Thomas Cole. Oil on canvas, 1843, 48 x 32 ½ in. Wadsworth Atheneum Museum of Art, Hartford, CT. Purchased from the artist by Alfred Smith, Daniel Wadsworth, and the original subscribers to the Wadsworth Atheneum, 1844.6.
These two pencil sketches and the accompanying oil study are three examples of Cole's en plein air sketching process during his second trip to Italy (1841-42). In Mt. Etna from Taormina, Cole created a very detailed study of the ruins of the amphitheater, with light pencil marks in the background delineating the summit of the mountain. At the top of the sheet, he recorded his emotional response to the view: "What a magnificent site! Aetna with its eternal snows towering in the heavens—the ranges of nearer mountains—the deep romantic valley—the bay of Naxos...I have never seen anything like it. The views from Taormina certainly excel anything I have ever seen."
The second pencil sketch, Taormina, is a view of the amphitheater looking westward, in a vertical format (rare for Cole). The ruins here are even more detailed, and Cole has added a figure with a hat, perhaps a picturesque Italian resident or a surrogate for the artist. Instead of Mount Etna in the background, we see Monte Tauro; this indicates that Cole worked from several different viewpoints.
With the outlines of the forms recorded in his sketchbook, Cole moved on to the oil sketch, in which he used thick, wet brushstrokes to mark down the colors and effects of light on the scene. 1 Interestingly, a fog hides the top of Mount Etna at midday. 2
Executing oil sketches en plein air was an arduous endeavor in Cole's time. According to his contemporary William Dunlap, Cole mixed his paints in the field, which would have necessitated carrying a heavy muller and grinding stone. 3 The artist's correspondence indicates that Cole also purchased premixed paints stored in pig's bladders for his en plein air work, 4 but these could easily burst and spoil the already-completed sketches he was carrying. In order to work in the open air, he also needed to carry a paint box, palettes, brushes, sketchbooks, boards or wooden panels to paint on, an umbrella, and a folding chair.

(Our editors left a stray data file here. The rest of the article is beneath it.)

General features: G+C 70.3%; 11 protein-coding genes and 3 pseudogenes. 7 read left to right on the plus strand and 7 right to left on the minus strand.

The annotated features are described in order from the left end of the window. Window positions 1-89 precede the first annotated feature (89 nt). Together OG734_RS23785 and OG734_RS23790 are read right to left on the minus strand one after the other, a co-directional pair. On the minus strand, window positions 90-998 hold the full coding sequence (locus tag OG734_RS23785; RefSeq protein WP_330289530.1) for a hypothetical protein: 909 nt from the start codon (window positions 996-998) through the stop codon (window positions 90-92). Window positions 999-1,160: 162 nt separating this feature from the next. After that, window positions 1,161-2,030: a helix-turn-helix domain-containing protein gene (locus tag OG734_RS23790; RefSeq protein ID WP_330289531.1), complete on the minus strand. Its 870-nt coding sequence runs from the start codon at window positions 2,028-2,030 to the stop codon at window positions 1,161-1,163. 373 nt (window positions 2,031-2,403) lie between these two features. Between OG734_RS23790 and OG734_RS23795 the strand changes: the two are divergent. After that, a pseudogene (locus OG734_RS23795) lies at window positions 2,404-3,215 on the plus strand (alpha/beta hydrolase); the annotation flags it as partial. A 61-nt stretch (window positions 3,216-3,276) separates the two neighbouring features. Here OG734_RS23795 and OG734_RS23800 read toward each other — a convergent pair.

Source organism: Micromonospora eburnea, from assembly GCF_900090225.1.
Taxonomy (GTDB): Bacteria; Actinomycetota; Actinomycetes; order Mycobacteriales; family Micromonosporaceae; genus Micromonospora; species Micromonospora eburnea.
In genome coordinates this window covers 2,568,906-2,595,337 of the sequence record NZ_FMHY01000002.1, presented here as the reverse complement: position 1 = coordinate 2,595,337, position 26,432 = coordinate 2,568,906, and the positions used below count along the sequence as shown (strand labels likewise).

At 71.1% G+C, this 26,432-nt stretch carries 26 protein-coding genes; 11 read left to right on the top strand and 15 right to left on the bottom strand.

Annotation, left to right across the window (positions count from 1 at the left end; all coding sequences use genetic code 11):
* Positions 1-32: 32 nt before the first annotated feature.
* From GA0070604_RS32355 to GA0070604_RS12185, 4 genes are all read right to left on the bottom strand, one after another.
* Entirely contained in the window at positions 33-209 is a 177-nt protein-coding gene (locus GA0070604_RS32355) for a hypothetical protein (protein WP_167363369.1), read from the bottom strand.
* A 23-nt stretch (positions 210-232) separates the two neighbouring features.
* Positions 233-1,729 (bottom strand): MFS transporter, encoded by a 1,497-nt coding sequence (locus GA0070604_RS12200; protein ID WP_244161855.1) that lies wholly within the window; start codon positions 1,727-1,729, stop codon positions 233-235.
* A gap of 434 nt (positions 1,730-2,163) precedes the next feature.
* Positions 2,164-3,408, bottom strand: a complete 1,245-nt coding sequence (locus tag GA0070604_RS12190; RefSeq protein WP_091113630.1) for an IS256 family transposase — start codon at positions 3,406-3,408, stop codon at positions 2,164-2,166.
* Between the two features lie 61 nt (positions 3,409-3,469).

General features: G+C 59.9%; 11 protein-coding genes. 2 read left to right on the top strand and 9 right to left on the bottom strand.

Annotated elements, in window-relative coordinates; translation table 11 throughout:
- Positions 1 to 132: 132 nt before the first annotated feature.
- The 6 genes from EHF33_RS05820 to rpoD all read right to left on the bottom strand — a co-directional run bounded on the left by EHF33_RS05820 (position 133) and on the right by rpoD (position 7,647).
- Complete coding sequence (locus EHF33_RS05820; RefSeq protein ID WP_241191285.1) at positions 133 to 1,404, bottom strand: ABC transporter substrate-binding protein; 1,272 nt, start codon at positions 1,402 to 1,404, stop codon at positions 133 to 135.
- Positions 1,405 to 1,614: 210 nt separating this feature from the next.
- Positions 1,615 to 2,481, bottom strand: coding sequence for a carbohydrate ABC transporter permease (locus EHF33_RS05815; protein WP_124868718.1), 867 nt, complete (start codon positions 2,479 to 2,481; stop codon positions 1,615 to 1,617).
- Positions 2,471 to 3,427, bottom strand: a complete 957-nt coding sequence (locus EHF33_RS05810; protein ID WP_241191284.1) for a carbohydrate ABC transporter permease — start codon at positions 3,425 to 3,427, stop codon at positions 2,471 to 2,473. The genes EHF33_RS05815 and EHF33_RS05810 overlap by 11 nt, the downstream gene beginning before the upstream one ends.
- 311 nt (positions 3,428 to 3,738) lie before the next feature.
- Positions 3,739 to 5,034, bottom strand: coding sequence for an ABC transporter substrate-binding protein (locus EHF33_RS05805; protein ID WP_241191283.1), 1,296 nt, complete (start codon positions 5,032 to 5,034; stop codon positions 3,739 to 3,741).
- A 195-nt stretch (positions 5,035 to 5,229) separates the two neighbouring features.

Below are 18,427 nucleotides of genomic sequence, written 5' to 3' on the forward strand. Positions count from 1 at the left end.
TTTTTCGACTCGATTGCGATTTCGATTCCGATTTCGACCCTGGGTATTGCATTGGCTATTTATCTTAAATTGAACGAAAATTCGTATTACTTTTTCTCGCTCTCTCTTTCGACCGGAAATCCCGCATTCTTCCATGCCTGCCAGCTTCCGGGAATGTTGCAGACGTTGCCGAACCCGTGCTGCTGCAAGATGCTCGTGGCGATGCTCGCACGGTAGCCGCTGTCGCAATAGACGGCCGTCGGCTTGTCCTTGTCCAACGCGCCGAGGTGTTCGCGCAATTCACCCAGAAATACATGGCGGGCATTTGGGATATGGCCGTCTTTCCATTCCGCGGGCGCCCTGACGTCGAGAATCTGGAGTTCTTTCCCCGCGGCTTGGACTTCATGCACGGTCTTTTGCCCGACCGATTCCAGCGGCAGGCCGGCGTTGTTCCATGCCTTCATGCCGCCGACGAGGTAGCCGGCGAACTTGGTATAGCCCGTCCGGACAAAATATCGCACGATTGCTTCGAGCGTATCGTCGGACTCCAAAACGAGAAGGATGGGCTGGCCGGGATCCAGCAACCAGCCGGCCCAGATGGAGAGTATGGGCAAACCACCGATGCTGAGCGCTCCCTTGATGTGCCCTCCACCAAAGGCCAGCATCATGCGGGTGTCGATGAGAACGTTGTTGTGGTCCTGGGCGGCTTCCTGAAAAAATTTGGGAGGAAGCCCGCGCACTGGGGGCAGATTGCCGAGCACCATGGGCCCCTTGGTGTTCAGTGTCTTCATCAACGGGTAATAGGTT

Back in his makeshift studio at the National Academy, Cole combined the information from the pencil and oil sketches to create the finished painting. This work, executed quickly in thin, gestural strokes resulting in scumbled paint surfaces, allows the warm, red ground to show through. Cole's journals indicate that he pondered complicated color theories found in manuals such as George Field's Chromatics (1817) and that he favored warm grounds throughout his career for carefully considered coloristic effects. 5 Given the luminous, mellow qualities of Italian light, the choice of red ground color is particularly appropriate for the subject. Significantly, the painterly qualities of this late work contrast with the more controlled surfaces of his earlier paintings.
1. Thomas Cole, <cite>Mt. Etna from Taormina</cite>, pencil on toned paper, 1842, 11 5/8 x 32 ½ in. Detroit Institute of Arts. Founder Soiety Purchase, William H. Murphy Fund, 39.400. View in Virtual Gallery
2. Thomas Cole, <cite>Taormina</cite>, Pencil on toned paper, 1842, 14 ¾ x 10 7/16 in. Detroit Institute of Arts, Founders Society Purchase, William H. Murphy Fund, 39.398. View in Virtual Gallery
3. Thomas Cole, <cite>The Ruins at Taormina</cite>, oil and pencil on board, 1842, 12 x 16 1/8 in. Berry-Hill Galleries, Inc., NY. View in Virtual Gallery
4. Thomas Cole, <cite>Mount Etna From Taormina, Sicily</cite>, oil on canvas, 1843, 48 x 32 ½ in. Wadsworth Atheneum Museum of Art, Hartford, CT. Purchased from the artist by Alfred Smith, Daniel Wadsworth, and the original subscribers to the Wadsworth Atheneum, 1844.6.